Microfinance in Costa Rica has come a long way from its first experiments with village banks in the 1980s. As it stands, Costa Rica is now one of the world’s largest microfinance markets. And, with the industry expected to grow by a further 5-10 percent in Latin America over the next decade, it is unlikely that will change any time soon.

While experts caution that microfinance cannot be seen as a ‘miracle cure’ for poverty, it is undeniable that it can provide real benefits to those in need. To see that, one only has to consider the success of microfinance in Costa Rica.

– James Roark

Photo: Pixabay.com

Microlending Organizations
In the fight against global poverty, one hot-button issue is how to provide aid without the implication of paternalism, the idea that one person or group knows the interests of another group better than that group knows its own interests. Tariq Fancy, the founder of the nonprofit The Rumie Initiative, recalls hearing a Kenyan relative’s view on problems with international aid, saying “don’t walk in assuming that from your perch in North America you figured out all the answers for Africa.” Putting resources and power in the hands of communities both provides aid and acknowledges that they can make decisions about local interests. Microlending organizations have the power to do just that

Microloans are small loans at low-interest rates. Individuals living in poverty often have difficulty securing loans from traditional financial institutions due to a lack of borrowing history and assets to use as collateral. Even when people can get loans, interest rates are often high. People often use microloans to finance small businesses in their early stages, enabling people to overcome barriers and progress toward lifting themselves and their families out of poverty.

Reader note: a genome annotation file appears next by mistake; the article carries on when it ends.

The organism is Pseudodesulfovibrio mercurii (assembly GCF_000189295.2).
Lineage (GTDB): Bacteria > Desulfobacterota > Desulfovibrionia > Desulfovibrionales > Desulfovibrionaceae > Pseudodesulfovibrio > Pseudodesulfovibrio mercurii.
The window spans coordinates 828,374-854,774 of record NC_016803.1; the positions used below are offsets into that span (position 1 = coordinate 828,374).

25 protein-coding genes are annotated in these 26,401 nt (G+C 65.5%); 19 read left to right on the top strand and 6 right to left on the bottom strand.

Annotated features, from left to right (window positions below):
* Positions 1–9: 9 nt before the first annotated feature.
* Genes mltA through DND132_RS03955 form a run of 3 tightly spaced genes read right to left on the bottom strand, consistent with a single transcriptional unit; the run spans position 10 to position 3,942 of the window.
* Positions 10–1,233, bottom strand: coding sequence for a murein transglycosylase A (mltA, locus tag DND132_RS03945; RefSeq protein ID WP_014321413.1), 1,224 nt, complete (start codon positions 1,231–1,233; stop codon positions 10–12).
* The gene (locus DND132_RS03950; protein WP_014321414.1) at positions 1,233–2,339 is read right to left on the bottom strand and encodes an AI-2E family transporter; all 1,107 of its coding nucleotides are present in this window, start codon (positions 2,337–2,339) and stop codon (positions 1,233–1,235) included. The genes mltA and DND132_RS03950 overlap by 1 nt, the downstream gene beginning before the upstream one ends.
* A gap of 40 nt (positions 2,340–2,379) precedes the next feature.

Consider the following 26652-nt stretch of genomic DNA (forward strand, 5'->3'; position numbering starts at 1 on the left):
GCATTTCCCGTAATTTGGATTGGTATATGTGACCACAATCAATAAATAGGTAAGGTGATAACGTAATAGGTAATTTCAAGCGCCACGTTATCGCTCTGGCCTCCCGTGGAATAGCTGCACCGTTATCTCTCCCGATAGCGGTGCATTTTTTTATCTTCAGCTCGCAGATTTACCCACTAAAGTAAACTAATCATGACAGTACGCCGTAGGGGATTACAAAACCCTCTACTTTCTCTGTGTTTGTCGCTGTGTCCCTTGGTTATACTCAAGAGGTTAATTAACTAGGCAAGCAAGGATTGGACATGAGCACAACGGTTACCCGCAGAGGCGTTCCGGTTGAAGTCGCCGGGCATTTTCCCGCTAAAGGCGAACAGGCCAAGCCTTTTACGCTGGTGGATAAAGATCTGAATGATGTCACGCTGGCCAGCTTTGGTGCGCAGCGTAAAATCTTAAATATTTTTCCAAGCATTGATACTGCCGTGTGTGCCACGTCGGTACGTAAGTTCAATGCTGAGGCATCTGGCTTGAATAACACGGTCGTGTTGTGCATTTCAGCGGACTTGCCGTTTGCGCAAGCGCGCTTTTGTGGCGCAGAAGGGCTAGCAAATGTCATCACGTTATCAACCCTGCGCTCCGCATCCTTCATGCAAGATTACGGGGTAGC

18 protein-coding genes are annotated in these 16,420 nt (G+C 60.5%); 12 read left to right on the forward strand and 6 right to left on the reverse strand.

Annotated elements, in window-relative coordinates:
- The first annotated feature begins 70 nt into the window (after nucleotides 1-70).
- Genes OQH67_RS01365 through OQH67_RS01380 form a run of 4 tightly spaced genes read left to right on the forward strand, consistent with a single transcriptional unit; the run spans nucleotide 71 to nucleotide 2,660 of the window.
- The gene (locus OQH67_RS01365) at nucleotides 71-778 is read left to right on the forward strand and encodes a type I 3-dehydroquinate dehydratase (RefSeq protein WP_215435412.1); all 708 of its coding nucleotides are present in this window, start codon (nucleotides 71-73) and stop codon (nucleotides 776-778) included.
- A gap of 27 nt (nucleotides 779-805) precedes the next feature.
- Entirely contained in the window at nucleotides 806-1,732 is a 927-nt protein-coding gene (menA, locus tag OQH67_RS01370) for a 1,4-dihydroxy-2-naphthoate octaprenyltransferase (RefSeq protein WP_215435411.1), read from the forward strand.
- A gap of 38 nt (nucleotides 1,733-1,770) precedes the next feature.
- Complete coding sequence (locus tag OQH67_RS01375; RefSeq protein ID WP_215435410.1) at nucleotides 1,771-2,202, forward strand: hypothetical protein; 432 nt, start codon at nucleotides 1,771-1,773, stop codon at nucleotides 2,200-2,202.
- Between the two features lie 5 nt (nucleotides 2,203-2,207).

Microlending organizations can also issue loans for community projects, like building wells or funding schools. Microlending organizations typically, but not always, issue loans funded by individuals rather than by banks or other financial institutions. Here are four companies and organizations that use microlending in different forms to empower people living in poverty.

Four Microlending Organizations that Empower the Poor

  1. Kiva: Kiva crowdfunds loans from people around the world and uses partners to issue them. The nonprofit has enabled the funding of more than $1.33 billion in loans. Kiva emerged in 2005 and has partnerships with financial institutions throughout the world, where it transfers the crowdfunded money. The local field partners then loan money to Kiva’s lenders. Kiva has a 96.8 percent repayment rate and operates in 78 countries. On Kiva’s website, lenders can sort loans by region or category, such as agriculture, women and eco-friendly.
  2. Zidisha: Zidisha is the first direct person-to-person microlending service that focuses on entrepreneurs and job creation. Its name” comes from the Swahili word meaning “grow.” Unlike Kiva, Zidisha does not loan through financial institutions but facilitates direct lending between people. Zidisha’s loans total more than $16 million and have financed more than 240,000 projects.
  3. Building Resources Across Communities: Building Resources Across Communities (BRAC) is the largest non-governmental development organization in the world in terms of number of employees. Hasan founded BRAC in 1972 and it employs more than 120,000 people in 11 countries. BRAC has a microfinance program, primarily in Bangladesh, which has loaned to 5.6 million borrowers, 87 percent of whom are women. Unlike Kiva and Zidisha, which operate person-to-person lending services, BRAC distributes loans to lenders on its own using donations and other funds. BRAC also does work unrelated to microfinance, investing in schools and in water, hygiene and sanitation services.
  4. Women’s Microfinance Initiative (WMI): Women’s Microfinance Initiative (WMI) began issuing loans in 2008 and trains local women in managing loan hubs. WMI has loaned more than $4.5 million to rural women in amounts of $100 to $250 at an interest rate of 10 percent. According to WMI, 99 percent of its borrowers report doubling their income within six months of being involved in the program. WMI reports a 98 percent repayment rate.